insidecounsel.com ● January 2016
POLITICIANS AND THE PUBLIC were outraged when new York-based Pfizer announced its plan to merge with dublin-based Allergan and move its headquarters to ireland. Pfizer
was accused of being “unpatriotic” and the move was
called a “disgrace” and a “travesty.” But Pfizer said the
move made sense. it would enable huge drug maker to
take advantage of ireland’s lower corporate tax rate.
revenue but also to the demise of
future innovation. Government
tax breaks, offers of free or low-cost land and other incentives
are frequently used to encourage
companies to build factories in the
u.s. and stay put.
But labor costs are only part of
the equation. The high corporate
tax rate in the u.s.—the highest
in the industrialized world—has
become a major factor behind corporate flight.
To be sure, many u.s. companies find plenty of other loopholes
and don’t pay close to the oft-quoted 35 percent tax rate. Pfizer,
which earned $9 billion in profit
in 2014, paid a tax rate of about 26
percent on those earnings, according to its own reported financial
results. General electric co.
employs a number of aggressive—
and legal—strategies that have
greatly reduced the company’s corporate tax burden. And even trying
to figure out the tax rate Apple inc.
pays is not easy. Two years ago,
Apple ceo Tim cook estimated it
was about 30. 5 percent, whereas
The New York Times put it at
closer to 8. 2 percent.
But increasingly, u.s.
companies that operate globally
are tempted to relocate some of
Pfizer’s plan is an example of
one of several legal tax schemes
employed by u.s. companies
seeking to lower their tax bur-
den. But it is hardly the only one.
corporations have found ways to
park billions of dollars in earnings
offshore to avoid the high u.s. tax
rate. And while lower taxes may
be good for a company’s bottom
line, it is not good for the u.s.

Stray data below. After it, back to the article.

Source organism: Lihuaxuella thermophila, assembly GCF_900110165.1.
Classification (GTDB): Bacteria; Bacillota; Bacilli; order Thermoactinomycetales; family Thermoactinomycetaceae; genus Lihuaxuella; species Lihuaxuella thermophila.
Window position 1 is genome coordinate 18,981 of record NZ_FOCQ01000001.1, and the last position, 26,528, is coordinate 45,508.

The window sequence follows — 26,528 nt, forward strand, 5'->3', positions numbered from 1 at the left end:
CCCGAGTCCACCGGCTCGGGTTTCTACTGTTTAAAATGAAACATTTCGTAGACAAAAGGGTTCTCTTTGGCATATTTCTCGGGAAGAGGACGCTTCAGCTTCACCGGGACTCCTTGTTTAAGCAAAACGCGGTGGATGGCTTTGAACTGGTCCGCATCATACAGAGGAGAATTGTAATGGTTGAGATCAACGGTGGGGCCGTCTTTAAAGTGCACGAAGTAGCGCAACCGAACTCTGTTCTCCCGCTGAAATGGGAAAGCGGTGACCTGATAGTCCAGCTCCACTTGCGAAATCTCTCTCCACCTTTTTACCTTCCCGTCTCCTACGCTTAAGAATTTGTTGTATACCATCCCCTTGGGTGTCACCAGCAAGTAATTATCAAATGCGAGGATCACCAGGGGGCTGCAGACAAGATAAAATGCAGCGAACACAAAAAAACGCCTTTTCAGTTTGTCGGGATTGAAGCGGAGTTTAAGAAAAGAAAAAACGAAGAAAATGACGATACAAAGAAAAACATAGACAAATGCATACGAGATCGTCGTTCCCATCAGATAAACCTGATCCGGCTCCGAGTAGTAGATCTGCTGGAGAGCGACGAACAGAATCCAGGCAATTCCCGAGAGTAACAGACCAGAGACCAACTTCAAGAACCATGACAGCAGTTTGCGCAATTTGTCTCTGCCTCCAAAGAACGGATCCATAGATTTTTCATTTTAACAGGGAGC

Treasury. in fact, this has become
such a big problem that and even
before Pfizer announced its plan,
members of congress had started
to draft legislation that would give
companies an incentive to keep
their profits at home and make
the u.s. a more attractive place to
so these lawmakers are looking
into the feasibility of establishing
a tax incentive policy commonly
known as the “patent box” or
“innovation box.” This system
would subject companies to a
much lower tax rate on income
earned from intellectual property. instead of the u.s. rate of
35 percent, a company might,
for example, pay between 5 and
15 percent on all income derived
from patents, trademarks, copyrights and any other iP.
“it’s a mechanism to reward
innovation and to keep high-tech companies in the u.s.,”
says lori Johnson, a partner at
chamberlain, Hrdlicka, White,
Williams & Aughtry who specializes in intellectual property.
For years, u.s. manufacturers have been migrating overseas,
lured largely by lower labor and
production costs. The government has tried to stem this flight,
fearing the loss of industry could
lead not only to the loss of tax
taxing IP at a lower rate
The move is aimed at stalling “inversions” and keeping
U.S.-based companies from moving to Europe.
to keep high-
in the U. S.”